Fifteen questions with CapitaLand

Dec 08, 2017
Chang Rui Hua succeeded Harold Woo in 2015 as head of IR at Singapore-based real estate firm CapitaLand

1. How long have you been in IR?

I have covered IR as part of my role in corporate finance since 2013 when I joined CapitaLand. I took over as head of IR at the group level in 2015.

2. What did you do before IR?

I was an investment banker for eight years at DBS Bank and China International Capital Corporation. Before investment banking, I was a sovereign analyst with Standard & Poor’s for three years.

3. What are your qualifications?

I have a master’s in international public policy from University College London and a BA in economics from National University of Singapore. I also hold the International Certificate in Investor Relations.

4. How is your team set up?

I look after the IR team and the capital market compliance team, which looks after real estate investment trusts, fund strategy and compliance matters. The IR team has a senior manager who handles external stakeholders like analysts and investors, a senior executive who deals with internal stakeholders and vendors, and an executive focusing on corporate access.

5. How many roadshows and investor conferences do you take part in each year?

We usually conduct one non-deal roadshow in the US and Europe. We also touch base with our Asian investors in Hong Kong at least twice a year and attend five to seven investor conferences in Singapore.

6. Do you hold investor days?

We hold an annual investor day for both equity and fixed income investors where our senior management shares the strategy for CapitaLand Group. We find it a useful way to allow our investors to have first-hand experience of senior management.

7. Do you use social media as part of your IR program?

Social media is taken care of by our colleagues in communications.

8. Do you receive support from any external IR firms?

We use external information providers like Orient Capital for shareholder analysis.

9. What is the most popular question from analysts and investors right now?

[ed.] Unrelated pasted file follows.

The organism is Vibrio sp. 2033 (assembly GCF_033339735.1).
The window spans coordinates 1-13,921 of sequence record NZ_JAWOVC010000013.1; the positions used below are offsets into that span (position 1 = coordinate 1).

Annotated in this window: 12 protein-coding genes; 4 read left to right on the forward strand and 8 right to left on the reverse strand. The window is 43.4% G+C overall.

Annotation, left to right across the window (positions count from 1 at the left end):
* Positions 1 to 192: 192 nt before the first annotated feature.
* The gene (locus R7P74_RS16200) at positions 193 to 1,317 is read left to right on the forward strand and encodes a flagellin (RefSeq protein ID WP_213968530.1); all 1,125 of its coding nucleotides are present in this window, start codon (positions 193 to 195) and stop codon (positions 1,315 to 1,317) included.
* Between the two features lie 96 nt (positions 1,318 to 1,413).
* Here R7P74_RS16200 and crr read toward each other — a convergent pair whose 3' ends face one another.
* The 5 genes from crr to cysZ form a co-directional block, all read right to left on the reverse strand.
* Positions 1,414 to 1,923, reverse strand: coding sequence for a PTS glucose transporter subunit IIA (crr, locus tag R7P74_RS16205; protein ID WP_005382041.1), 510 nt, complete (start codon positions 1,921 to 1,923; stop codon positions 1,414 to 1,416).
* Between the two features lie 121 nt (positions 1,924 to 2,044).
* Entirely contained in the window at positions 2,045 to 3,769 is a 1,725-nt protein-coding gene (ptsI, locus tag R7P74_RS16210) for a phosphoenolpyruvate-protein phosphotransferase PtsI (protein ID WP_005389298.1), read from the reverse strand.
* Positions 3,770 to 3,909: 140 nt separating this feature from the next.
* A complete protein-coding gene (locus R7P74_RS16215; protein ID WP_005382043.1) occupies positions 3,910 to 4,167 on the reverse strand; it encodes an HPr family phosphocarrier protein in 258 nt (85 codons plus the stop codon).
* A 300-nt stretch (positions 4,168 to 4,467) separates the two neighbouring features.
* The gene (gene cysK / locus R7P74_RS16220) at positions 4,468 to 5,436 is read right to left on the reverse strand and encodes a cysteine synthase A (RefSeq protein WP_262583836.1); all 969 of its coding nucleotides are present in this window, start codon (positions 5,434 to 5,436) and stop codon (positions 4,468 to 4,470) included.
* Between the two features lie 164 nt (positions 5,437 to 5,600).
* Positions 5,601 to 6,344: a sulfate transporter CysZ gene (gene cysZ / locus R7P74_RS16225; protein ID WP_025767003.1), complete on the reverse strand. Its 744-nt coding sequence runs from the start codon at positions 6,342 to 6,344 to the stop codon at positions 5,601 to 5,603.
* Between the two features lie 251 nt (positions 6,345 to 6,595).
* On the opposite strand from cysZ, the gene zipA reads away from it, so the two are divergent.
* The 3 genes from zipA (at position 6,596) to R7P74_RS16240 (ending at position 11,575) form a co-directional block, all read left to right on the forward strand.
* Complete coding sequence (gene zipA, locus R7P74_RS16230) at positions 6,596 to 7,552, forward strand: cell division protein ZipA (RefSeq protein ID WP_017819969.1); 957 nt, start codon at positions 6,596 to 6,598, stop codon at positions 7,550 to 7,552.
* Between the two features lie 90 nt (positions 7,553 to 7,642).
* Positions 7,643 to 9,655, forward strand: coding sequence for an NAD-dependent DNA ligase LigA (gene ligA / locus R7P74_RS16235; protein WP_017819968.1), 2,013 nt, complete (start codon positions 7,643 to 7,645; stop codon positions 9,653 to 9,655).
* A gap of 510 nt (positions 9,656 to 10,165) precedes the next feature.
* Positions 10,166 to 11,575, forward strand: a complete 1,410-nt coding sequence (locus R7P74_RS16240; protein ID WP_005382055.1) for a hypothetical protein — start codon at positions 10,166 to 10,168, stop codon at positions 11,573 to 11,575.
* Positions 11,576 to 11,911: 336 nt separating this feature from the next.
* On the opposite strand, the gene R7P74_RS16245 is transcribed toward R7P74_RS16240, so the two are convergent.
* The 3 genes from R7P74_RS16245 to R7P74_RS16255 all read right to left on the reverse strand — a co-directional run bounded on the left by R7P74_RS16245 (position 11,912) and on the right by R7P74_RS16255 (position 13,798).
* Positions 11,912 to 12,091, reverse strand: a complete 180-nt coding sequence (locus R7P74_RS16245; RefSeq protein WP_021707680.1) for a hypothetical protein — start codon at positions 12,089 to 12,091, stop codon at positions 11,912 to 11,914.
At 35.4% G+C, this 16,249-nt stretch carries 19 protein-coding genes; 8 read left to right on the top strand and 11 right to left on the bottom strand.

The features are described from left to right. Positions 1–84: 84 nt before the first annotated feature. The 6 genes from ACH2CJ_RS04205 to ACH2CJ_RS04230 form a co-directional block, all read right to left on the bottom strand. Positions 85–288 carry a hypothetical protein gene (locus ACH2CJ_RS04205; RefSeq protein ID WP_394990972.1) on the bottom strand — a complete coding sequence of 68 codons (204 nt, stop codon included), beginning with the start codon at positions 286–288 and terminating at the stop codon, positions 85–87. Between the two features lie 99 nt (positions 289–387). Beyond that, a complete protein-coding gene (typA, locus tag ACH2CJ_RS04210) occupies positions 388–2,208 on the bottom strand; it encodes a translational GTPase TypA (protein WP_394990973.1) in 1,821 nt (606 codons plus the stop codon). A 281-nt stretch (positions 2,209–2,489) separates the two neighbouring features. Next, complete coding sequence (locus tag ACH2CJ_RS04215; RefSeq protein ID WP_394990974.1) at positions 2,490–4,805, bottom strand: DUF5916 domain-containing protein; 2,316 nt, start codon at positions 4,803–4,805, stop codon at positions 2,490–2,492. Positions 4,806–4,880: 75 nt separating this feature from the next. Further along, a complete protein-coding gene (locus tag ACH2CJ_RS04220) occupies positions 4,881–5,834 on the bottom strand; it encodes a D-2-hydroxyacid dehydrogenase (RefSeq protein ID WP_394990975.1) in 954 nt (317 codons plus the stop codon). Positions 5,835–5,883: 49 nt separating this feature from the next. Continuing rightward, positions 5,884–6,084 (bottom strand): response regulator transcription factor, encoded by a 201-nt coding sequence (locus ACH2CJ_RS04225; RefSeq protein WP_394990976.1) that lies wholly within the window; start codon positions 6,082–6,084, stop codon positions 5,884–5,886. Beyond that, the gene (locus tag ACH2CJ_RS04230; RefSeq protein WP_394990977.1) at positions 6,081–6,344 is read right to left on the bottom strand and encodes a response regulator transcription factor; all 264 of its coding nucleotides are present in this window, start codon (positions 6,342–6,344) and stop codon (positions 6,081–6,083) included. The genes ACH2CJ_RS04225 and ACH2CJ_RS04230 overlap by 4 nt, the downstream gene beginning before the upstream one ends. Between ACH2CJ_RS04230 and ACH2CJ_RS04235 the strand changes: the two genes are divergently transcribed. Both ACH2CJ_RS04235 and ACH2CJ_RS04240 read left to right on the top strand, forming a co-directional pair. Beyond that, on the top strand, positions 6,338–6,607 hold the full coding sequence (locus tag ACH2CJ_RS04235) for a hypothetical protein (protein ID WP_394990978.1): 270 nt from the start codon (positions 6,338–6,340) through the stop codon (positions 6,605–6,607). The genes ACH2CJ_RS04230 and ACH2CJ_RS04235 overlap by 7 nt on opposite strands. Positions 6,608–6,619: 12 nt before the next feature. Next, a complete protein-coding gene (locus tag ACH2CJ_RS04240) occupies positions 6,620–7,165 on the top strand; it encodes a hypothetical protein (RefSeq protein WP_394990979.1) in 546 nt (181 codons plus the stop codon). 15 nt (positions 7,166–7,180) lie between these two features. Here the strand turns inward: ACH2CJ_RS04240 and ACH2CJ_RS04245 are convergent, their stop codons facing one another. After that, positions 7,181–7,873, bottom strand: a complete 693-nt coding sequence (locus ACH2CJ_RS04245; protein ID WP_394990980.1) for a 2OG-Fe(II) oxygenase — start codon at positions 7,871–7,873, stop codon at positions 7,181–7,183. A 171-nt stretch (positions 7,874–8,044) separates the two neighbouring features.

Many analysts and investors are trying to tap our views on whether the residential market is really recovering. There have been many encouraging signs but growth in the Singapore economy is still tepid.

10. How would you describe the investor relations scene in Singapore?

The level of recognition given to IROs in Singapore still lags behind Europe and the US. IROs are often seen as a cost-center and a mailbox, and people generally fail to see the value IROs bring to an organization.

11. What’s been the biggest challenge of your IR career?

Gaining recognition for the work I do. When I took over the team in 2015 I found, to my surprise, that things weren’t organized optimally and the IR team was losing respect. It took time and effort to rebuild the team and establish a framework to ensure good delivery of service.

12. What’s your favorite part of doing IR?

Meeting people. My role allows me to understand CapitaLand’s business in the fastest possible time. I am also involved in the group’s strategic planning and where we should look for new capital. Being in IR further enables me to strategize and shape the story I tell investors about CapitaLand, which is very fulfilling.

13. And your least favorite?

Being taken for granted; being an IRO is a thankless job. When the events we organize go smoothly, it is a given. But when things turn sour, we’re often conveniently there to be blamed. Many people don’t realize that the success of IR depends on teamwork – it’s not a one-man show.

14. What do you enjoy doing outside work?

Jogging and meditating. I jog about 5 km every week to relax my mind.

15. If you could pass on one IR lesson, what would it be?

Don’t underestimate this job’s potential. 

This article appeared in the Winter 2017 issue of IR Magazine

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